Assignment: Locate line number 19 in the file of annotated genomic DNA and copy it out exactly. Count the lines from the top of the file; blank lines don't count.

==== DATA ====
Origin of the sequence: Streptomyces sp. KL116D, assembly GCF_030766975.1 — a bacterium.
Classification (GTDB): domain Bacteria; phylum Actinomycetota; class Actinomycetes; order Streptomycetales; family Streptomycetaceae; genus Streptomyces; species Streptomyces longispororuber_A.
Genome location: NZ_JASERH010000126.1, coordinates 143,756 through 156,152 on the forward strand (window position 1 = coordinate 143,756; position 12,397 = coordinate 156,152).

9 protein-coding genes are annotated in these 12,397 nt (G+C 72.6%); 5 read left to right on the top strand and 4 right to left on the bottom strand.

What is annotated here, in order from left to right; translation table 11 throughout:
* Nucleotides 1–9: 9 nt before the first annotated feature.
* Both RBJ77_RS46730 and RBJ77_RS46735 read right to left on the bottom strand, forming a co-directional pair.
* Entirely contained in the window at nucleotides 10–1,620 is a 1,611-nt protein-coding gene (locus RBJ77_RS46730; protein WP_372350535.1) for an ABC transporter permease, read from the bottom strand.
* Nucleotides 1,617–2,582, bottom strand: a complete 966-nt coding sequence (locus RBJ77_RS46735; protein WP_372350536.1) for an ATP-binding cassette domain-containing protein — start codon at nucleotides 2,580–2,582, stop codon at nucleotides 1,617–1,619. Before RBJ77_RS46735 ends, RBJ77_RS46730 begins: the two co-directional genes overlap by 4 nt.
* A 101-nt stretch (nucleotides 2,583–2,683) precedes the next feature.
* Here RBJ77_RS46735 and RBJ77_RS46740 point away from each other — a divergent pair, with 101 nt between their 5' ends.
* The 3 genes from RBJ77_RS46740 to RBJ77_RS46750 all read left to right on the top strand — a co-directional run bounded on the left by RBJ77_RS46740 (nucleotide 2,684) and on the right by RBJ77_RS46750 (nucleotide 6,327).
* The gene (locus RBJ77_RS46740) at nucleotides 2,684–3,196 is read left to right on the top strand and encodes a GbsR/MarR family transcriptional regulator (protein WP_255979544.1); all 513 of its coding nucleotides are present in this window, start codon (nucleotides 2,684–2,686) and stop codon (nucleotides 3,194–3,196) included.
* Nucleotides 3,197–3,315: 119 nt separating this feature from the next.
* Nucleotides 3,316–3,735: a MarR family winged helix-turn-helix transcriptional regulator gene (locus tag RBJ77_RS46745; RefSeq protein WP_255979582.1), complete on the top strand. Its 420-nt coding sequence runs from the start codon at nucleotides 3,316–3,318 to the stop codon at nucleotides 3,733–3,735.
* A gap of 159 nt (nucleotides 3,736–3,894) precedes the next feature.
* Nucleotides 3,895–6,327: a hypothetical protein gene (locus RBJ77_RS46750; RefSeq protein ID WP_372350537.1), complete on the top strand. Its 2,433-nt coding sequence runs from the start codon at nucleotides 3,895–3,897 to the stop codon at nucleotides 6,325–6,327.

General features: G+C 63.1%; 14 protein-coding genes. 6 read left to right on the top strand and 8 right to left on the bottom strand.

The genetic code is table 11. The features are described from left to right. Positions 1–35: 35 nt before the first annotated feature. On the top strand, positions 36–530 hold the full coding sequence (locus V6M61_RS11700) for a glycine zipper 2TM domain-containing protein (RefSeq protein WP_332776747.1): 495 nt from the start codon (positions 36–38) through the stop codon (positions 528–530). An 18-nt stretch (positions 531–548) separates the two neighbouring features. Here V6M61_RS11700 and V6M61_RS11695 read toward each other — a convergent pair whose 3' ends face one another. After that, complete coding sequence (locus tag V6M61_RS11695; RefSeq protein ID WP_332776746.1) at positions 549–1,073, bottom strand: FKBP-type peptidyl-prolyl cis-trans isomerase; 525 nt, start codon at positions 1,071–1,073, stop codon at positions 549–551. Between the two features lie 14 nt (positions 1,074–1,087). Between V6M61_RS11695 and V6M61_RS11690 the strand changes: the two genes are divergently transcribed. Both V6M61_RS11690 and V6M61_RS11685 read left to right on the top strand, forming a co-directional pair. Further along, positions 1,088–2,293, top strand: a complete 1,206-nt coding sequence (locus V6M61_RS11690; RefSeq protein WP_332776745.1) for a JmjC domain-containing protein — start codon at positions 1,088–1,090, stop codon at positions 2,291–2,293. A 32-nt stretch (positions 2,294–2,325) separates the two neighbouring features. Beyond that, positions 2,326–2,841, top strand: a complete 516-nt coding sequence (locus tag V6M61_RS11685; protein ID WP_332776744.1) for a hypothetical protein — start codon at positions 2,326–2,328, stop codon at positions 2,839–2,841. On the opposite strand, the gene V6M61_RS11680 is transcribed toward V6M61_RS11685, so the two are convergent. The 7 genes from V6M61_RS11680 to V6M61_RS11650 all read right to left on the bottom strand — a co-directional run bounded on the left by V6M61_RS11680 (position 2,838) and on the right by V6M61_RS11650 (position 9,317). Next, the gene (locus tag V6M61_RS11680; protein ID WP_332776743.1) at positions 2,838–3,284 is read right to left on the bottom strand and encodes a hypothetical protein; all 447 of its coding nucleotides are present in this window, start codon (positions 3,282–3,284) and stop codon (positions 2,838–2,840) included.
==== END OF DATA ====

The genetic code is table 11. The features are described from left to right. Positions 1–35: 35 nt before the first annotated feature. On the top strand, positions 36–530 hold the full coding sequence (locus V6M61_RS11700) for a glycine zipper 2TM domain-containing protein (RefSeq protein WP_332776747.1): 495 nt from the start codon (positions 36–38) through the stop codon (positions 528–530). An 18-nt stretch (positions 531–548) separates the two neighbouring features. Here V6M61_RS11700 and V6M61_RS11695 read toward each other — a convergent pair whose 3' ends face one another. After that, complete coding sequence (locus tag V6M61_RS11695; RefSeq protein ID WP_332776746.1) at positions 549–1,073, bottom strand: FKBP-type peptidyl-prolyl cis-trans isomerase; 525 nt, start codon at positions 1,071–1,073, stop codon at positions 549–551. Between the two features lie 14 nt (positions 1,074–1,087). Between V6M61_RS11695 and V6M61_RS11690 the strand changes: the two genes are divergently transcribed. Both V6M61_RS11690 and V6M61_RS11685 read left to right on the top strand, forming a co-directional pair. Further along, positions 1,088–2,293, top strand: a complete 1,206-nt coding sequence (locus V6M61_RS11690; RefSeq protein WP_332776745.1) for a JmjC domain-containing protein — start codon at positions 1,088–1,090, stop codon at positions 2,291–2,293. A 32-nt stretch (positions 2,294–2,325) separates the two neighbouring features. Beyond that, positions 2,326–2,841, top strand: a complete 516-nt coding sequence (locus tag V6M61_RS11685; protein ID WP_332776744.1) for a hypothetical protein — start codon at positions 2,326–2,328, stop codon at positions 2,839–2,841. On the opposite strand, the gene V6M61_RS11680 is transcribed toward V6M61_RS11685, so the two are convergent. The 7 genes from V6M61_RS11680 to V6M61_RS11650 all read right to left on the bottom strand — a co-directional run bounded on the left by V6M61_RS11680 (position 2,838) and on the right by V6M61_RS11650 (position 9,317). Next, the gene (locus tag V6M61_RS11680; protein ID WP_332776743.1) at positions 2,838–3,284 is read right to left on the bottom strand and encodes a hypothetical protein; all 447 of its coding nucleotides are present in this window, start codon (positions 3,282–3,284) and stop codon (positions 2,838–2,840) included.